Lawrence credited the film's director, Francis Lawrence, for letting her know about some of the film's more difficult scenes involving nudity and sex, and thoroughly talking through what would be happening until she felt comfortable. "I knew exactly what was going on and also there was one moment he came out to give me a note and just looked at me like I had clothes, and then I just felt like I had clothes on," she explained.

However, that's not to say she took on the challenge without hesitancy — in fact, she was fairly terrified of the prospect. "I knew that the only way to tell the story is if I agreed to really do the scenes and go full monty," she told Australia's "Today." "... But then after I finished the scene I felt empowered."

Jason Segel found his full-frontal scene to be freeing

In the opening scene of the big-screen comedy "Forgetting Sarah Marshall," Jason Segel's character exits the shower, only to be greeted by his girlfriend (Kristen Bell) announcing they're through — which shocks him so much that he drops his towel and lets it all hang out. According to director Nicholas Stoller, the full-frontal scene was Segel's idea — although the actor was concerned about, as famously addressed on "Seinfeld," possible "shrinkage." "He was mainly nervous that his wiener look normal, which in a very cold stage is hard to achieve," Stoller recalled in an interview with Entertainment Weekly.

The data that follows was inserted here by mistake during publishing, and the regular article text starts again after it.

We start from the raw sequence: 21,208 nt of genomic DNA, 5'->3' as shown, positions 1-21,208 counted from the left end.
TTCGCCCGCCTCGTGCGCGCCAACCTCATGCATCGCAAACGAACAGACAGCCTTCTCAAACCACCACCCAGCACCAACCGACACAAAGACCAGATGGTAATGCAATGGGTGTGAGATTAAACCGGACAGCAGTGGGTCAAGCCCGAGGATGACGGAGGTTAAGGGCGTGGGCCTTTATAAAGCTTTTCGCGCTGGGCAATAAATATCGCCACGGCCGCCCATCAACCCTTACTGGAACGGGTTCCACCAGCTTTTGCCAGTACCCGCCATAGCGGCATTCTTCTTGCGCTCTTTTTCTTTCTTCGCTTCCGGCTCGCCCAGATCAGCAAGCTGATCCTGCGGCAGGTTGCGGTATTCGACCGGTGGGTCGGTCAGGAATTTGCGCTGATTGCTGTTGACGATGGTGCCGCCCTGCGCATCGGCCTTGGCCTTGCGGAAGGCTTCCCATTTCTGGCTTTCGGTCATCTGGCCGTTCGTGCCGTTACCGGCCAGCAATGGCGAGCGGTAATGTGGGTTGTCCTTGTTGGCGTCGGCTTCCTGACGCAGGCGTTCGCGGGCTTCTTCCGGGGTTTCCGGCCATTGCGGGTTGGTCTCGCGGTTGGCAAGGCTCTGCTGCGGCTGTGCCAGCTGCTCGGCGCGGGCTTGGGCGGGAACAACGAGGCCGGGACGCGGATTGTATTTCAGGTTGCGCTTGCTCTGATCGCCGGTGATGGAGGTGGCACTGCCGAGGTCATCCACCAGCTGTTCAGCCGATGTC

For Segel, his reasoning behind the scene was to emphasize the character's humiliation while getting dumped. "I thought that was hilarious. I was actually not very uncomfortable doing it. I really felt free," Segel told Vulture of the trailblazing move of having a movie's male protagonist appear stark naked within the opening minutes of the film. "There was a creative idea behind it," Segal added. "It wasn't just for shock value."

As it turned out, the most sensitive aspect of the scene wasn't Segel's full-frontal nudity, but how long the audience was exposed to it. As the film's director told EW, Segel's phallus only appears on-screen for about a second-and-a-half — the result of test screenings indicating viewers didn't want to see it for any longer than that. "We discovered that less is more when you're shooting wiener," Stoller observed.